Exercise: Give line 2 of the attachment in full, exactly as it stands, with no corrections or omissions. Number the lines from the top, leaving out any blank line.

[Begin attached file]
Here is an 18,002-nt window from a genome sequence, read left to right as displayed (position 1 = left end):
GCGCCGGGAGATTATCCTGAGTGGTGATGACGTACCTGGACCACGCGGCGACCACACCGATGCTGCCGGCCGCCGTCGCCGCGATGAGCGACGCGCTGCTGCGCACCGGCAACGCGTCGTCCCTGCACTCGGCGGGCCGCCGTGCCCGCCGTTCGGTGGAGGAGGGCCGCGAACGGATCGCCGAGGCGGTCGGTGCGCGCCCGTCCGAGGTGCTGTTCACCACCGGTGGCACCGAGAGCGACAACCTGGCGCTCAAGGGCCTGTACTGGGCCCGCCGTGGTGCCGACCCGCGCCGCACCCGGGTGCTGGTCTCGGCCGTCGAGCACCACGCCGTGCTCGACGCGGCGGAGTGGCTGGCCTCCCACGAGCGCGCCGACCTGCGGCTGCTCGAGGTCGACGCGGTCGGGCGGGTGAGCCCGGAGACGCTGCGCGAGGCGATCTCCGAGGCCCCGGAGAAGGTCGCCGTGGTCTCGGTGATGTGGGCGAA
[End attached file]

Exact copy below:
GCGCCGGGAGATTATCCTGAGTGGTGATGACGTACCTGGACCACGCGGCGACCACACCGATGCTGCCGGCCGCCGTCGCCGCGATGAGCGACGCGCTGCTGCGCACCGGCAACGCGTCGTCCCTGCACTCGGCGGGCCGCCGTGCCCGCCGTTCGGTGGAGGAGGGCCGCGAACGGATCGCCGAGGCGGTCGGTGCGCGCCCGTCCGAGGTGCTGTTCACCACCGGTGGCACCGAGAGCGACAACCTGGCGCTCAAGGGCCTGTACTGGGCCCGCCGTGGTGCCGACCCGCGCCGCACCCGGGTGCTGGTCTCGGCCGTCGAGCACCACGCCGTGCTCGACGCGGCGGAGTGGCTGGCCTCCCACGAGCGCGCCGACCTGCGGCTGCTCGAGGTCGACGCGGTCGGGCGGGTGAGCCCGGAGACGCTGCGCGAGGCGATCTCCGAGGCCCCGGAGAAGGTCGCCGTGGTCTCGGTGATGTGGGCGAA